My great grandmother's brother, Benjamin Cruvant, married Goldian Lillian White in Chicago, IL May 26, 1904. They had a son, Edward (Clifford Paul), July 19, 1904, and a daughter, Goldie (Sarah M), July 22, 1905. When Ben returned home to St. Louis with his family in 1907 all heck broke loose. Goldie wasn't Jewish, and Ben's parents weren't pleased. Goldie Lillian and her two children returned to Chicago, and Ben ultimately remarried and had two more kids. What became of Goldie and her two children are somewhat of a mystery, one a cousin and I have been trying to solve. She started the search over a decade ago, and I started helping a few years ago.
|Goldie's Birth Report |
July 22, 1905
|Edward's Birth Report |
July 19, 1904
|Certificate of Correction (~1930s) |
changing "Edward" to "Clifford Paul"
I found this newspaper article from June of 1907
The love of a blue-eyed baby girl is awaiting the return of Benjamin Cruvant, who left his home in East St. Louis two months ago. His 2-year-old daughter is worried over his absence and in her baby prattle she daily calls for her “dada,” whose absence she cannot understand.The resolution of the drama isn't completely clear, but in 1910 Goldian Lillian and her two children Clifford E. and Sarah M. are in the Chicago census. Goldian is listed as 'widowed,' which was common for divorced women at the time. The age of "Sarah M." is appropriate for the daughter.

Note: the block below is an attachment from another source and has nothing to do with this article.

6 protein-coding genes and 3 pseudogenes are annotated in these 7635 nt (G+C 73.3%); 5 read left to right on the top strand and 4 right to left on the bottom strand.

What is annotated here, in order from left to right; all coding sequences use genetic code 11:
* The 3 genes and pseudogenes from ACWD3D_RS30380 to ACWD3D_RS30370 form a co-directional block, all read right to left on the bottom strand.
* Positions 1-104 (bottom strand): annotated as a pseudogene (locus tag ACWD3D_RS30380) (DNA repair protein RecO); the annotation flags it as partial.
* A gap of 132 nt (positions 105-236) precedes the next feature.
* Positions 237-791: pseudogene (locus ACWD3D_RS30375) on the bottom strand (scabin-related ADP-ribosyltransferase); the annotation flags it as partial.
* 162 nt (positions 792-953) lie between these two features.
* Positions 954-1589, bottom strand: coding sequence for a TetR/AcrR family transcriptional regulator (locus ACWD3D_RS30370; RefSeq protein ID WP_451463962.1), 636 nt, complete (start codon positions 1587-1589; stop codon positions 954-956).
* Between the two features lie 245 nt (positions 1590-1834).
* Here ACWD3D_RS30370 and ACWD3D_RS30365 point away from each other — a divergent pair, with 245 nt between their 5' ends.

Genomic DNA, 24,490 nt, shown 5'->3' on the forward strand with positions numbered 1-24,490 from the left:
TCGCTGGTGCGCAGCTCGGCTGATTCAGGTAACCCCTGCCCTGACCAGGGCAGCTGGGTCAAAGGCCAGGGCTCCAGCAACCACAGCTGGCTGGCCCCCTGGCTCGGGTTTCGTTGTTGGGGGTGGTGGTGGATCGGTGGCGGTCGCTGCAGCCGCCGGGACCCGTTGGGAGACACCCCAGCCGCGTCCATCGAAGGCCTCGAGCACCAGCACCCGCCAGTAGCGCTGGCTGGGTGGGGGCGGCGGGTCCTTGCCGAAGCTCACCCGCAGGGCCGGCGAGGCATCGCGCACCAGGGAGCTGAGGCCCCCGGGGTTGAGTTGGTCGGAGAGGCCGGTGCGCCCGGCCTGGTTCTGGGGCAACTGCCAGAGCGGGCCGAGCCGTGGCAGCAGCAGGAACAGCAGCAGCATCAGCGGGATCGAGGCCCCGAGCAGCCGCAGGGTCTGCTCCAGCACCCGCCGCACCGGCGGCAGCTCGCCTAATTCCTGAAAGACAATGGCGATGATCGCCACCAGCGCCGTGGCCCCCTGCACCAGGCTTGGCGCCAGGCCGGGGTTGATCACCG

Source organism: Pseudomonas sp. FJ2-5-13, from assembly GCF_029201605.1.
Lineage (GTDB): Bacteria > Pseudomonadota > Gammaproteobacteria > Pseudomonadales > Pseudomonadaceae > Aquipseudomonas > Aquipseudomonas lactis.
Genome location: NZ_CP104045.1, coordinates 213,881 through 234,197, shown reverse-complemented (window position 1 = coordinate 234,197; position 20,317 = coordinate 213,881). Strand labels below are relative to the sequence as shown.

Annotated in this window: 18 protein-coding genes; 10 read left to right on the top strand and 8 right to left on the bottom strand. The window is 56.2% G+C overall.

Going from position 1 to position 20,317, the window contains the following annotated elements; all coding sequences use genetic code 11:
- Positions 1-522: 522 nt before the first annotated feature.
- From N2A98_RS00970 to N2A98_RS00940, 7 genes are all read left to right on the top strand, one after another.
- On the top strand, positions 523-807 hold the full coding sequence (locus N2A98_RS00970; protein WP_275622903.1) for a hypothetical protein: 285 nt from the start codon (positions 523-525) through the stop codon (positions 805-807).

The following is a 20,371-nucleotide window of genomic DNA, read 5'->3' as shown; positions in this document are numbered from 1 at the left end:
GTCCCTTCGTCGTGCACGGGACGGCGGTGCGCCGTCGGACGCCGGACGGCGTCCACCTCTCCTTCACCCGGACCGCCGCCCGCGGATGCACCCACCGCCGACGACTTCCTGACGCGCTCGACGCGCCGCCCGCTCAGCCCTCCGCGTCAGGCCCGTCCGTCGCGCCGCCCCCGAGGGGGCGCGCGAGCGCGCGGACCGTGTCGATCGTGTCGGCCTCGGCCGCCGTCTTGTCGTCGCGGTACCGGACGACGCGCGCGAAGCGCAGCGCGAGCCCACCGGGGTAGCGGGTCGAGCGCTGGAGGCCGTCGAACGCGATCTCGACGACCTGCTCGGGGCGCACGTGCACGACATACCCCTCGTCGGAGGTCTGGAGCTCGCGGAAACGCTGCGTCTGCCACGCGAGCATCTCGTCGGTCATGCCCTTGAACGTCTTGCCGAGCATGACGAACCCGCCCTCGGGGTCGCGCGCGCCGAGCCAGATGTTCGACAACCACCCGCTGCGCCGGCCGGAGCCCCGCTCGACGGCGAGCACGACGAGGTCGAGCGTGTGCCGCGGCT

I found an issue of the Typographical Journal indicating in 1914 Mrs. G. L. Cruvant applied for union membership in Denver, Colorado.
However, we've been unsuccessful in finding the three of them in the 1920 or 1930 census. I know the Certificate of Correction for Clifford Paul's name was filed between 1934 and 1950, and at the time Clifford and his mother were both alive. At some point I will request from the Chicago Records department the exact date of that correction. Unfortunately, the Family History Center microfilm record cut off the date. The only way I know it is between 1934 and 1950 is due to the name of the Deputy Clerk.
Of course...when the 1940 census was indexed...one of the first things I did was search for the more unique surnames in my tree, including Cruvant and its various different spellings.
Sarah's middle initial on the 1910 census was M, and neither my cousin nor I are aware of anyone else named Mary who was either born a Cruvant, or married one. It's a rather unusual surname making it much easier to narrow down the possibilities.
Three years later Mary M. Cruvand appears in Ancestry's Florida Marriage Collection, marrying a Sam P. Bieber in Dade.
Section 37 of Waldheim Cemetery, perhaps not too far from my maternal great grandparents. I have contacted the cemetery to see if Mary is perhaps buried next to him.
I haven't found either Goldian Lillian or Clifford Paul in the 1940 census.